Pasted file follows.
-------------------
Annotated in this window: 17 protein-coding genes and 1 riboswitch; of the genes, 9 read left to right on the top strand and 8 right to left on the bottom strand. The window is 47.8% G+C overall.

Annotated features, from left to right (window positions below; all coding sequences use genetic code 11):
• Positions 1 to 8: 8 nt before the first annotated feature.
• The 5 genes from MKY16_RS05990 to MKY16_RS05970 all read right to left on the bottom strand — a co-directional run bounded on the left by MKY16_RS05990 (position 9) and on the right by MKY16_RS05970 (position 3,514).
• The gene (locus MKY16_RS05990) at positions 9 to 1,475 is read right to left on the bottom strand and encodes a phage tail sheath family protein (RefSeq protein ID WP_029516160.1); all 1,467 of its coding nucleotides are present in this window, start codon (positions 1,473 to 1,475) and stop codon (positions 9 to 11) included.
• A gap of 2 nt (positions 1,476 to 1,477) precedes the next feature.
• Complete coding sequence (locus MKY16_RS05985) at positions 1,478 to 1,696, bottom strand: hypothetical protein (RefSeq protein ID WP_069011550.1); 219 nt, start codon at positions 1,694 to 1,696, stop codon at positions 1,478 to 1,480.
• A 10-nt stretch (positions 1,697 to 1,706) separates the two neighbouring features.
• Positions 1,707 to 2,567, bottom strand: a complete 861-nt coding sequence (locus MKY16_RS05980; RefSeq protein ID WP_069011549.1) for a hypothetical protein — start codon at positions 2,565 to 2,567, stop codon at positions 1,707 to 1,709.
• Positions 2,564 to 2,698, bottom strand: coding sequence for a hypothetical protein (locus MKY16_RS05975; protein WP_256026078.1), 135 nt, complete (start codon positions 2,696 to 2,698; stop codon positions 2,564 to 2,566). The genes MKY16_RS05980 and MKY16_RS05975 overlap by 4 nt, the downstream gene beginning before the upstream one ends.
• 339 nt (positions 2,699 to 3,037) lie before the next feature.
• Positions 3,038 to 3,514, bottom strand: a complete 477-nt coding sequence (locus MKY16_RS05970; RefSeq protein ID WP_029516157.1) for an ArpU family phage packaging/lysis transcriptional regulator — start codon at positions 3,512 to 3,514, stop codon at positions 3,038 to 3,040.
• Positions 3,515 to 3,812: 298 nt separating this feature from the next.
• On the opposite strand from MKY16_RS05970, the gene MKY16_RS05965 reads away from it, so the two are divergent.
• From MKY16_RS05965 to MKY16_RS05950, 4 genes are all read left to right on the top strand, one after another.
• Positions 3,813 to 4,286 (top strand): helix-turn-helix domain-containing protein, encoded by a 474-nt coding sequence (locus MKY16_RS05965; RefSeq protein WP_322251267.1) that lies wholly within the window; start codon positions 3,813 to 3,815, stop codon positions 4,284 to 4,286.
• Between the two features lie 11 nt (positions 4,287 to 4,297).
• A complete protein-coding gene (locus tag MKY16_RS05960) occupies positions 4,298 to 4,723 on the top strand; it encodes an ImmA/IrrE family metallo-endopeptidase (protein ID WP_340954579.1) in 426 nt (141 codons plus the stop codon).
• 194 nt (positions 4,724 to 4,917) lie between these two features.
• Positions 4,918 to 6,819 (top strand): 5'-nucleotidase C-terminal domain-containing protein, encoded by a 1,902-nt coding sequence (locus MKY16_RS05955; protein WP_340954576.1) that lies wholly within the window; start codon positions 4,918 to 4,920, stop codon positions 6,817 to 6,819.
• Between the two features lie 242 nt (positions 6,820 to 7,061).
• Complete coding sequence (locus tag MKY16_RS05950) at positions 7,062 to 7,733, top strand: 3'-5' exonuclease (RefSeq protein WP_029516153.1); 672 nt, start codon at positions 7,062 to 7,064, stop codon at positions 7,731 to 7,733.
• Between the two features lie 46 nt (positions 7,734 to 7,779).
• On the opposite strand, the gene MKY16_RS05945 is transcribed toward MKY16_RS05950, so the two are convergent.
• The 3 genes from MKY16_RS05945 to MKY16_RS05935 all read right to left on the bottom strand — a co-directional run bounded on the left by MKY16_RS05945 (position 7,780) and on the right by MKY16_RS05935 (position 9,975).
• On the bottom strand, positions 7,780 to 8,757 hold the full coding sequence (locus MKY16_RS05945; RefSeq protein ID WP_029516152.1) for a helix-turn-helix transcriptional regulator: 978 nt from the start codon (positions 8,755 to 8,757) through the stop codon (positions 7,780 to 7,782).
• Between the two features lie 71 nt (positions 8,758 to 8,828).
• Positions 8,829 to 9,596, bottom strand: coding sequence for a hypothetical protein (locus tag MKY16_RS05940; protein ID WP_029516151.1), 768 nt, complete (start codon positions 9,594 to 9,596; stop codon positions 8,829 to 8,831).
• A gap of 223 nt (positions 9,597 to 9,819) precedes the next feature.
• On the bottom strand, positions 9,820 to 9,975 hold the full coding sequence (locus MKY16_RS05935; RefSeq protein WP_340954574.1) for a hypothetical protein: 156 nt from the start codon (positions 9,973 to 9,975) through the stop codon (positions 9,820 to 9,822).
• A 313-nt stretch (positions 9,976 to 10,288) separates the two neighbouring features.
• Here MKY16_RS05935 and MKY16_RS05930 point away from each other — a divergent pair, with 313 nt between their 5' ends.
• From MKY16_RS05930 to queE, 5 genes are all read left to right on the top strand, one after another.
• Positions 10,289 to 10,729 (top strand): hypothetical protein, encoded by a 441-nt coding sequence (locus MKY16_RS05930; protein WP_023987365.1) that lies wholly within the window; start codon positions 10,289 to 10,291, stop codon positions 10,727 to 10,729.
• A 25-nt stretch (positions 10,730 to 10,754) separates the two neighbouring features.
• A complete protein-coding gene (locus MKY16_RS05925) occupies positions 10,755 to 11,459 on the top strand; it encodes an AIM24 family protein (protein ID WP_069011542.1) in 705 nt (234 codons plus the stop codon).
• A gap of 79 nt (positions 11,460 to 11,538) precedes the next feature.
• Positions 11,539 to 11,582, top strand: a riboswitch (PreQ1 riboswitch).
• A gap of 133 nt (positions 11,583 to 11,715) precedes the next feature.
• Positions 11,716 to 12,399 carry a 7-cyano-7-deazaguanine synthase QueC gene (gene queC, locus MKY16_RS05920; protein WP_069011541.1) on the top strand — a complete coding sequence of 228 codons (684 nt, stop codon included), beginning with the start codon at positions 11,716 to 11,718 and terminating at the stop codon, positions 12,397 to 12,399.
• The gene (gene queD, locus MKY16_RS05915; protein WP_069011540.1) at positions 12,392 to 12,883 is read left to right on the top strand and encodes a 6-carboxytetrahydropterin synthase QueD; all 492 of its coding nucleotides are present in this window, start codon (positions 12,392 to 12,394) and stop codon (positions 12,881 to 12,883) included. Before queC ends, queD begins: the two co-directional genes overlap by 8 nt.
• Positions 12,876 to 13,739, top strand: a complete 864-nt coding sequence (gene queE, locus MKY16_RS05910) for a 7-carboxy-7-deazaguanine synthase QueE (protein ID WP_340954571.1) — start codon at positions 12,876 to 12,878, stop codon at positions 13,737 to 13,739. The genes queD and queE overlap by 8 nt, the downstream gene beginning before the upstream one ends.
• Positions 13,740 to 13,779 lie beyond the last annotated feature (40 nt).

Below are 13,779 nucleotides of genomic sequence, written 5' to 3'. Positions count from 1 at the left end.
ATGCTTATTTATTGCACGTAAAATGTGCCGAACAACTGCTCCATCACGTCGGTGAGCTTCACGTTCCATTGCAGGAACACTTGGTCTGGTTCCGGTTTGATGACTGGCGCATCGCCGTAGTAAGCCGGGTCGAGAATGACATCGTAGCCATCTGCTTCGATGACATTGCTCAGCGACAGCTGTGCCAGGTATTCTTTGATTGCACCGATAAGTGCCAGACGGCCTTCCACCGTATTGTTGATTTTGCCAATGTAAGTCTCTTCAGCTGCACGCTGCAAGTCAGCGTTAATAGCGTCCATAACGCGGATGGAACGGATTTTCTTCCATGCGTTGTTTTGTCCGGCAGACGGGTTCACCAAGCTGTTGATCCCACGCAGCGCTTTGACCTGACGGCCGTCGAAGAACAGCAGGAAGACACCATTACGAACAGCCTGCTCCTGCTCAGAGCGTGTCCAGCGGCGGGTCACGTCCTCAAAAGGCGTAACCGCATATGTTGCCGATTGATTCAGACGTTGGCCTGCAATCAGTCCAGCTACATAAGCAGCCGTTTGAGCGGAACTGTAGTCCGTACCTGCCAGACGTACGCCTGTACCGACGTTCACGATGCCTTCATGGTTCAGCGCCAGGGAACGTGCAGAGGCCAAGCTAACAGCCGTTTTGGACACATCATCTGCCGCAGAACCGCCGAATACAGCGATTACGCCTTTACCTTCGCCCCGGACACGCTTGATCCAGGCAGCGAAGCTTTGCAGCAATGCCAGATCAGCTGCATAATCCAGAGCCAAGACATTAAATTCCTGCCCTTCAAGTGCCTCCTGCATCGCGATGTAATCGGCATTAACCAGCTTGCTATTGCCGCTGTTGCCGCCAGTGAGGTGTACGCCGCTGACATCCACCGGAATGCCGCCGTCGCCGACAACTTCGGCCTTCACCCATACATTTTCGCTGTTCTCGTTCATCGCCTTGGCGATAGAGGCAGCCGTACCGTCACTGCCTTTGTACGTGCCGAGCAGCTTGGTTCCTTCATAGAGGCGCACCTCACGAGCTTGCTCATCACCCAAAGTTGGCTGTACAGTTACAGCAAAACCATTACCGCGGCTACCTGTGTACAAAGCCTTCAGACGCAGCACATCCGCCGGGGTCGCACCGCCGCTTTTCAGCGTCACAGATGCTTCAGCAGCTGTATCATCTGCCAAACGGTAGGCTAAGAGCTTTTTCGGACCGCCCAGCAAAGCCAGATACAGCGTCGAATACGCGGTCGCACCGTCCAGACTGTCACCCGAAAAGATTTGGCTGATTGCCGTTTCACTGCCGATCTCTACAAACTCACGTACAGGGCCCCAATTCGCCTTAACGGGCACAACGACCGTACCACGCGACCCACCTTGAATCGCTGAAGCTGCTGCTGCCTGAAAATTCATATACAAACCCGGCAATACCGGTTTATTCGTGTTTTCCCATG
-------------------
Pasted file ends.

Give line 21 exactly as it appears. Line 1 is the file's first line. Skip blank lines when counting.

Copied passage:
• Between the two features lie 242 nt (positions 6,820 to 7,061).